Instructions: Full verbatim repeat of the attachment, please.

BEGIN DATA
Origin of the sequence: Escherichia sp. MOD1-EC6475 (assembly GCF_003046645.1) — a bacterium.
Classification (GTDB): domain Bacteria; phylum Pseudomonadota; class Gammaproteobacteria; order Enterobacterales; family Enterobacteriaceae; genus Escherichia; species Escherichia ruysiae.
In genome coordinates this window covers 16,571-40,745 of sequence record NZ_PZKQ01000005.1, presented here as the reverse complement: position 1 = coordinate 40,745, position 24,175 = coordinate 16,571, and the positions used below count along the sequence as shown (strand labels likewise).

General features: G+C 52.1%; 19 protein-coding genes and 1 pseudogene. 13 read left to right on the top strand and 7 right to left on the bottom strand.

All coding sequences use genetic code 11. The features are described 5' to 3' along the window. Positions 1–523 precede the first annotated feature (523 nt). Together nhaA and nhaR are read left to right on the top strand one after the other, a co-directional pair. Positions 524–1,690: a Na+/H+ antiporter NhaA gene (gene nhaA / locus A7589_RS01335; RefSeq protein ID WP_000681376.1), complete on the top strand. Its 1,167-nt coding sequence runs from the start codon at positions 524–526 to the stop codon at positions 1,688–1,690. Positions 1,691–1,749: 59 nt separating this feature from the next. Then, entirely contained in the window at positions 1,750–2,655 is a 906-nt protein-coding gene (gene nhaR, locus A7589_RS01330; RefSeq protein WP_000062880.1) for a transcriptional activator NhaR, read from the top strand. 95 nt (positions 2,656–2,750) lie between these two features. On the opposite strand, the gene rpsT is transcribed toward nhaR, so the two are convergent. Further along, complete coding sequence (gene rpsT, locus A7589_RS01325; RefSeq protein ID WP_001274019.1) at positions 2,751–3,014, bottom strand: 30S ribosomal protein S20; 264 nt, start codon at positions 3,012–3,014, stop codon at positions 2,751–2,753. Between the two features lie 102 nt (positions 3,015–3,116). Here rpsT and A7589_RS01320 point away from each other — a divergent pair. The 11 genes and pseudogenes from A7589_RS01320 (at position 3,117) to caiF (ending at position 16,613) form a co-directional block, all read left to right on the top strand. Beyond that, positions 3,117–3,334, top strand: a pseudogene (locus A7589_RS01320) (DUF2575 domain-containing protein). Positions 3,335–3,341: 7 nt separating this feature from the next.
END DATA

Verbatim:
Origin of the sequence: Escherichia sp. MOD1-EC6475 (assembly GCF_003046645.1) — a bacterium.
Classification (GTDB): domain Bacteria; phylum Pseudomonadota; class Gammaproteobacteria; order Enterobacterales; family Enterobacteriaceae; genus Escherichia; species Escherichia ruysiae.
In genome coordinates this window covers 16,571-40,745 of sequence record NZ_PZKQ01000005.1, presented here as the reverse complement: position 1 = coordinate 40,745, position 24,175 = coordinate 16,571, and the positions used below count along the sequence as shown (strand labels likewise).

General features: G+C 52.1%; 19 protein-coding genes and 1 pseudogene. 13 read left to right on the top strand and 7 right to left on the bottom strand.

All coding sequences use genetic code 11. The features are described 5' to 3' along the window. Positions 1–523 precede the first annotated feature (523 nt). Together nhaA and nhaR are read left to right on the top strand one after the other, a co-directional pair. Positions 524–1,690: a Na+/H+ antiporter NhaA gene (gene nhaA / locus A7589_RS01335; RefSeq protein ID WP_000681376.1), complete on the top strand. Its 1,167-nt coding sequence runs from the start codon at positions 524–526 to the stop codon at positions 1,688–1,690. Positions 1,691–1,749: 59 nt separating this feature from the next. Then, entirely contained in the window at positions 1,750–2,655 is a 906-nt protein-coding gene (gene nhaR, locus A7589_RS01330; RefSeq protein WP_000062880.1) for a transcriptional activator NhaR, read from the top strand. 95 nt (positions 2,656–2,750) lie between these two features. On the opposite strand, the gene rpsT is transcribed toward nhaR, so the two are convergent. Further along, complete coding sequence (gene rpsT, locus A7589_RS01325; RefSeq protein ID WP_001274019.1) at positions 2,751–3,014, bottom strand: 30S ribosomal protein S20; 264 nt, start codon at positions 3,012–3,014, stop codon at positions 2,751–2,753. Between the two features lie 102 nt (positions 3,015–3,116). Here rpsT and A7589_RS01320 point away from each other — a divergent pair. The 11 genes and pseudogenes from A7589_RS01320 (at position 3,117) to caiF (ending at position 16,613) form a co-directional block, all read left to right on the top strand. Beyond that, positions 3,117–3,334, top strand: a pseudogene (locus A7589_RS01320) (DUF2575 domain-containing protein). Positions 3,335–3,341: 7 nt separating this feature from the next.